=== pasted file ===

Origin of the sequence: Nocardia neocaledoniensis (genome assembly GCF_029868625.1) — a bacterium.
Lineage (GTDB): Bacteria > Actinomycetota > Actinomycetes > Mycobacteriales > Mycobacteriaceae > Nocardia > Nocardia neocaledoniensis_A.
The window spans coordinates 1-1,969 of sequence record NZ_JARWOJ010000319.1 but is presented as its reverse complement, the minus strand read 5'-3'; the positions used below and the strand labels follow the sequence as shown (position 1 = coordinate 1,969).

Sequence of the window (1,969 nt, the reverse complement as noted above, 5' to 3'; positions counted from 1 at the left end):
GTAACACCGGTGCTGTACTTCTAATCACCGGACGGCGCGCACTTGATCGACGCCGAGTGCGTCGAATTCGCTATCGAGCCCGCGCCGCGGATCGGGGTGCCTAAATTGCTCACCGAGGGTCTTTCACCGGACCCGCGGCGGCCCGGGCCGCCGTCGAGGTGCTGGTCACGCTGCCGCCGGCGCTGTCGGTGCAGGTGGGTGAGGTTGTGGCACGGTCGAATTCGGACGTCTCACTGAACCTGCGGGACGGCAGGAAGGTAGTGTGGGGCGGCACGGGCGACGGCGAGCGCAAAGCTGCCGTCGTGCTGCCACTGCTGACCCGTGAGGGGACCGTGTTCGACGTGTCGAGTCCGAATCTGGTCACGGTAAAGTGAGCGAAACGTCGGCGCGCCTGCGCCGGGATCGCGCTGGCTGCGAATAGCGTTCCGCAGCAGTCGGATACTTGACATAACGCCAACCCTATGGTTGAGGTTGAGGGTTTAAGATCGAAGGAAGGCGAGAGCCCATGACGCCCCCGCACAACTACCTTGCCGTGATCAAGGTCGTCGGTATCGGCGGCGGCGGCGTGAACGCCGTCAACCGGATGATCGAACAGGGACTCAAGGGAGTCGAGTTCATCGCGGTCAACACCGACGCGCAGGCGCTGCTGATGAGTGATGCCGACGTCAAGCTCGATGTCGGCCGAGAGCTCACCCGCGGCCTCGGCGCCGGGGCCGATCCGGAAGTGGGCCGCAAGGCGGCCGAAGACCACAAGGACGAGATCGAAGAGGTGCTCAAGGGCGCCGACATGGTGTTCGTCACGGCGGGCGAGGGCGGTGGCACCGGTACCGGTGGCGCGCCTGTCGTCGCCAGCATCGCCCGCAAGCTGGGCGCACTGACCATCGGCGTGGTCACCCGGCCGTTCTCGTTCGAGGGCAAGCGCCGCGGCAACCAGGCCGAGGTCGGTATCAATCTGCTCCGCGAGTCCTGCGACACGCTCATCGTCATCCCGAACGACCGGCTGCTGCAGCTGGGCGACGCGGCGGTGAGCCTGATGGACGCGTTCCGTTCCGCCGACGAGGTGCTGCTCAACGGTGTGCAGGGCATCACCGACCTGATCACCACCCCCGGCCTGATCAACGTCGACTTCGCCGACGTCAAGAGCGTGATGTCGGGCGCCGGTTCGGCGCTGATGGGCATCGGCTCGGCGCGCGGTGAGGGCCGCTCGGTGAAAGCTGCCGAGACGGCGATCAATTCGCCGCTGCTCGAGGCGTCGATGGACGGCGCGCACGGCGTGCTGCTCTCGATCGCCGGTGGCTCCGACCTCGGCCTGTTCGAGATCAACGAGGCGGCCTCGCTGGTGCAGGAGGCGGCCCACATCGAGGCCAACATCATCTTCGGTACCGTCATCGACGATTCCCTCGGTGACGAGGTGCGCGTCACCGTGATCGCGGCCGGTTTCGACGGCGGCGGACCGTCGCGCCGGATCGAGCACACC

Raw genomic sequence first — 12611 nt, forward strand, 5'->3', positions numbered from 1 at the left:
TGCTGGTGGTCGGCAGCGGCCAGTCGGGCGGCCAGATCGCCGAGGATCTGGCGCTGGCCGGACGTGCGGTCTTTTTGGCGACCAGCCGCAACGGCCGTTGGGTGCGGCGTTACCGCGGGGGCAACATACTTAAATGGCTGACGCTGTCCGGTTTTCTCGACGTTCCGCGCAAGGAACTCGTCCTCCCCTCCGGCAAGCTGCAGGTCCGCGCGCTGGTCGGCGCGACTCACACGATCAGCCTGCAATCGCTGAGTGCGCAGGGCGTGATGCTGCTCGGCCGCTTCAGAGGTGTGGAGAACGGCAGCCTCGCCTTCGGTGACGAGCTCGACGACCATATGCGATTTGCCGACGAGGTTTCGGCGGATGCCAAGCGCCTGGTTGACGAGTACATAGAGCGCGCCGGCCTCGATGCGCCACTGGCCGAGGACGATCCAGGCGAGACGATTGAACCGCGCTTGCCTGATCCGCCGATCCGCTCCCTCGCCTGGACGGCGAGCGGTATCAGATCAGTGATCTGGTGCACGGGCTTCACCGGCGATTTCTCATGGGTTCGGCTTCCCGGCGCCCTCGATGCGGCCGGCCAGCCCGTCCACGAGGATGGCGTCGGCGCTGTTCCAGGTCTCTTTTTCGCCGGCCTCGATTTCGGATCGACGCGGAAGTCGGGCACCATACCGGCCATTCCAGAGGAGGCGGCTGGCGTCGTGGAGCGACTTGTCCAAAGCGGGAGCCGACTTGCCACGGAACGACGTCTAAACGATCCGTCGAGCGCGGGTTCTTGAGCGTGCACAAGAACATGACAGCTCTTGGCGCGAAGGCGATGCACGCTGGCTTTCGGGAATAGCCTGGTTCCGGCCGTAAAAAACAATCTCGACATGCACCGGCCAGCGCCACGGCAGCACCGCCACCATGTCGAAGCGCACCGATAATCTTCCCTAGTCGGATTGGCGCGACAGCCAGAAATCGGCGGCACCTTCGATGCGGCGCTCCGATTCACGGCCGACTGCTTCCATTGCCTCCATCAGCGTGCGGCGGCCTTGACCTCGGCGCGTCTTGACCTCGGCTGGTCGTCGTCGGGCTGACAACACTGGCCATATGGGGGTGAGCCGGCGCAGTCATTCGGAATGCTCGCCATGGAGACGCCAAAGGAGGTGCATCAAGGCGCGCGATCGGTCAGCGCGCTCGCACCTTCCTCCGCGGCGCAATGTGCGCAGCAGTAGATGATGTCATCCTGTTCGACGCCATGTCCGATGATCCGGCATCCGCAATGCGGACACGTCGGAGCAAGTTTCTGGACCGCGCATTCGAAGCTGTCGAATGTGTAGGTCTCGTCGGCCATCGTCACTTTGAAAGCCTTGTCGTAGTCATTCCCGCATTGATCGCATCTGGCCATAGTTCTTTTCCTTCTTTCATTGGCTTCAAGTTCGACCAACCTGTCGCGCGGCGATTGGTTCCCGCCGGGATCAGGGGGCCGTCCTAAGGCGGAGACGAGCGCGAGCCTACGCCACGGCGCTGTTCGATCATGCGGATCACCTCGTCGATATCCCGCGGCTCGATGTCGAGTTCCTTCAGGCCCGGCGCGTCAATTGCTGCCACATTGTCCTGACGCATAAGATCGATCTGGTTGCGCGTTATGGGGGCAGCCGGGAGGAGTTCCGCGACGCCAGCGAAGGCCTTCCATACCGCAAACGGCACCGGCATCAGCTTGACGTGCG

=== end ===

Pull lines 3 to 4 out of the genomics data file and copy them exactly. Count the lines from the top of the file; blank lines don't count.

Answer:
The window spans coordinates 1-1,969 of sequence record NZ_JARWOJ010000319.1 but is presented as its reverse complement, the minus strand read 5'-3'; the positions used below and the strand labels follow the sequence as shown (position 1 = coordinate 1,969).

Sequence of the window (1,969 nt, the reverse complement as noted above, 5' to 3'; positions counted from 1 at the left end):